Adam Strange and commitment

Finishing DC’s Adam Strange Omnibus recently has me thinking about former Marvel editor Tom Brevoort’s post on the importance of committing to the idea. As Brevoort explains it, in the comics business you may end up working on a strip you don’t like or can’t get into. Rather than radically turning it into something you’d prefer, “what you need to be able to do is to figure out what it is about the character or the book that appeals to the people who like it–or is supposed to–and then Commit To The Idea.” How does that connect to Adam Strange? I’ll get to that.

For those who don’t know Adam, or only know him from Krypton, he debuted in Showcase #17. Showcase was DC’s tryout magazine, testing new features for several issues to see if they had the strength to go to series. Adam didn’t make it to his own book but he did land the cover spot in the SF anthology Mystery In Space, starting in 1959 and continuing until 1965.

In the first story, by Gardner Fox and Mike Sekowsky, we meet Adam as an archeologist attacked by natives while excavating a South American site. As he runs he’s hit by a beam and materializes (as he and we learn) on Rann, a planet around Alpha Centauri, slightly over four light years away. Sardath, the chief scientist of the city state of Ranagar, has been experimenting with a communication ray called a Zeta Beam, but space radiation in the four years it took to reach Earth has mutated it into a teleport ray instead. Adam stays on Rann long enough to fall in love with Sardath’s daughter Alanna and to save Rann from the Eternals, immortals seeking a McGuffin that will maintain their ageless state. The Zeta Beam energy wears off, returning Adam to Earth but Sardath’s told him where the next one will strike, so  soon he’s on his way back to Alanna.

No question the series was formulaic. Typically we’d open with Adam trying to catch the Zeta Beam despite obstacles. Once he arrives on Rann, something menaces the planet (in an early example of lampshading, he and Alanna joke about this throughout the series) and Adam figures out a way to stop it. Rather than whipping up a super-weapon, typically the solution involved Adam out-thinking his foe; quick wits were his super-power. In the classic “Planet That Came to a Standstill,” for example, the alien villain has figured out how to give himself super-powers via Rann’s triple sun, modeled on the way Superman gains powers from our sun. Adam correctly deduces that Kanjar Ro will be vulnerable to radioactive metal from his homeworld just as Superman is vulnerable to kryptonite. He defeats Kanjar Ro where the Justice League failed.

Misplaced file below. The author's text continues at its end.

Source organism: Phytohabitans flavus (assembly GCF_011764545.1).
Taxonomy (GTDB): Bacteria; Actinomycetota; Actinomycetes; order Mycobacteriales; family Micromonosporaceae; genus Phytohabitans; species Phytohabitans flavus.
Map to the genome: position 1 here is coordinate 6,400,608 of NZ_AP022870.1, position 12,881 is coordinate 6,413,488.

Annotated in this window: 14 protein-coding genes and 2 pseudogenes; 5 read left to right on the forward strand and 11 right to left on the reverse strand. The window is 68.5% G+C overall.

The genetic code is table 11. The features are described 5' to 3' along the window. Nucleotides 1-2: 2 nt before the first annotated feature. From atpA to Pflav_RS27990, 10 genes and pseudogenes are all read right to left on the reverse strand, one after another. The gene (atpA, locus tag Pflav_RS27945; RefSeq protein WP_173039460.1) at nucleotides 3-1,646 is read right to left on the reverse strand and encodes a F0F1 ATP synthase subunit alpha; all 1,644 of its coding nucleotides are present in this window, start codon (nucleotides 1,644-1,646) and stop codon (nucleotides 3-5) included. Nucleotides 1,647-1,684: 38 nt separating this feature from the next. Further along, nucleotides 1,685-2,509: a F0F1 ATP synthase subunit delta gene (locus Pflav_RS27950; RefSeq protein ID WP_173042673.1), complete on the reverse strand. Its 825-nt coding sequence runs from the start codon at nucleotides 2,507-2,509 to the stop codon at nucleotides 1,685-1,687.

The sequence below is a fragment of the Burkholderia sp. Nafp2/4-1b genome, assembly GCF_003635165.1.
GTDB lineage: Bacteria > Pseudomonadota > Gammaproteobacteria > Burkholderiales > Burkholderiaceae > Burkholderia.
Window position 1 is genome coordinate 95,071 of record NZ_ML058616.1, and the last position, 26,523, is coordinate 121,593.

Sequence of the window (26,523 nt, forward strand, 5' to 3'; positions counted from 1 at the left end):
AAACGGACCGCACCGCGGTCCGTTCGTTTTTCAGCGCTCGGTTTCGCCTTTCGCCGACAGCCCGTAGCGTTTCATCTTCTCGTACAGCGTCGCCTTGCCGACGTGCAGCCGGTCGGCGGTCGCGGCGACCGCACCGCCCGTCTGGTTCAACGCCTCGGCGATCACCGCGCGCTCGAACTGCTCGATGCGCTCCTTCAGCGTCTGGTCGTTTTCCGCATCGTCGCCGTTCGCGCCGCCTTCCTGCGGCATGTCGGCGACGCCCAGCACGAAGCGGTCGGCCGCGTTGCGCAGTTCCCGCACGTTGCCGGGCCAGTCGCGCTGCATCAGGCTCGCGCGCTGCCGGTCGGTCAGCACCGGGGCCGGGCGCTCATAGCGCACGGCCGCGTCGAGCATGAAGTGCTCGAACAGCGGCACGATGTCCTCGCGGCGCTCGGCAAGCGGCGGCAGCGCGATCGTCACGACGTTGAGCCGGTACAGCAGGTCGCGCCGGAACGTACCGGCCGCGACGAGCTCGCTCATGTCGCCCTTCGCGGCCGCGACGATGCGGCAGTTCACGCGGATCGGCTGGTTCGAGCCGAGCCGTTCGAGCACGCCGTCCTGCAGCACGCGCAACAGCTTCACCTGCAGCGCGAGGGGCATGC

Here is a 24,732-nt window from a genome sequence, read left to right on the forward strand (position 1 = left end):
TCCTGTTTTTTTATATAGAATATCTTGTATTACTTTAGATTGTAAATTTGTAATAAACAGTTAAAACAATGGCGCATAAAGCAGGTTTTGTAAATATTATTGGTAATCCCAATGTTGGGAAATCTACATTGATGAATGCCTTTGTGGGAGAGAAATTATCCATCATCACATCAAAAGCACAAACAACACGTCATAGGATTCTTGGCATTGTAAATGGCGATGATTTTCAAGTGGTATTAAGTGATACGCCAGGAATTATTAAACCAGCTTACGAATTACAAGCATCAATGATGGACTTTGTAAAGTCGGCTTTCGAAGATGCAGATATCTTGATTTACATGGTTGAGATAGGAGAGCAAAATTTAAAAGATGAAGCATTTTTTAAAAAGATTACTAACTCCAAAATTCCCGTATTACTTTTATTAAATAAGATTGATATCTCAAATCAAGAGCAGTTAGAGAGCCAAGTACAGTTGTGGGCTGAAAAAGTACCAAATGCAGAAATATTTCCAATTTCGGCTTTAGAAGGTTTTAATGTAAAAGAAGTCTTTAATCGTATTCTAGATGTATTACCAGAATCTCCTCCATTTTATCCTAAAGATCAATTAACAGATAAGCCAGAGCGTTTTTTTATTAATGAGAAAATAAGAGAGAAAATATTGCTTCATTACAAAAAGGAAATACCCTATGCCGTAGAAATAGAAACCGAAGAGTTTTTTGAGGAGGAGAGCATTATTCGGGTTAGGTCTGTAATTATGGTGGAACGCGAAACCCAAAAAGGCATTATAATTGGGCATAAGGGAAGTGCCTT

What made it work, at least for fans like me, is that the stories were genuinely fun and often clever. The long-distance relationship with Alanna added some romantic tension and they clearly had a very affectionate physical relationship (of all the unmarried heroes of the Silver Age, Adam’s the one most likely to be bedding his girlfriend). Carmine Infantino, taking over the art from Sekowsky, provides really great visuals, especially when paired with Murphy Anderson.The last dozen or so issues, with an entirely different creative team, are a disappointment (the editor, Julius Schwartz, had been transferred over to Batman, and taken Fox and Infantino with him). But they did stay true to the idea. Alan Moore, when he wroe Adam Strange in Swamp Thing #87 and 88 did not.

Adam Strange’s adventures were upbeat, optimistic and full of a sense of wonder. When a star-traveling Swamp Thing arrives on Ranagar, the tone is bleak, cramped and miserable (this was setting up for Adam’s new direction, in a limited series that came out a few years later). Rann is a dying world with radiation from past wars sterilizing much of the population. Adam was brought deliberately, not by accident, so that he could be used to impregnate Alanna. The Rannians look at him with contempt as an Earth primitive rather than a hero. IIRC, there was a hint that the various menaces were just distractions to keep Adam occupied, but I can’t swear to that.

For me, this sucked; the subsequent series by Richard Brunning sucked worse. Rather than commit to the idea they’d decided to deconstruct the series and make it grim, gritty and Serious.

Of course if you’re trying to reboot a series or character that got cancelled years earlier, I expect the new writers to try something new. But there’s a difference between adapting and improving while committing to the core concept and disregarding what made the original work. The James Patterson The Shadow for example, ignores everything that made Walter Gibson’s Shadow click. DC’s 1990s Hawk and the Dove series, by contrast, radically changed things up but they kept it true enough to the Silver Age version.

I could probably think of counter examples, but overall I think Brevoort has a good point.

#SFWApro. Covers by Gil Kane, Carmine Infantino, Infantino and Rob Liefeld top to bottom, all rights remain with current holders.

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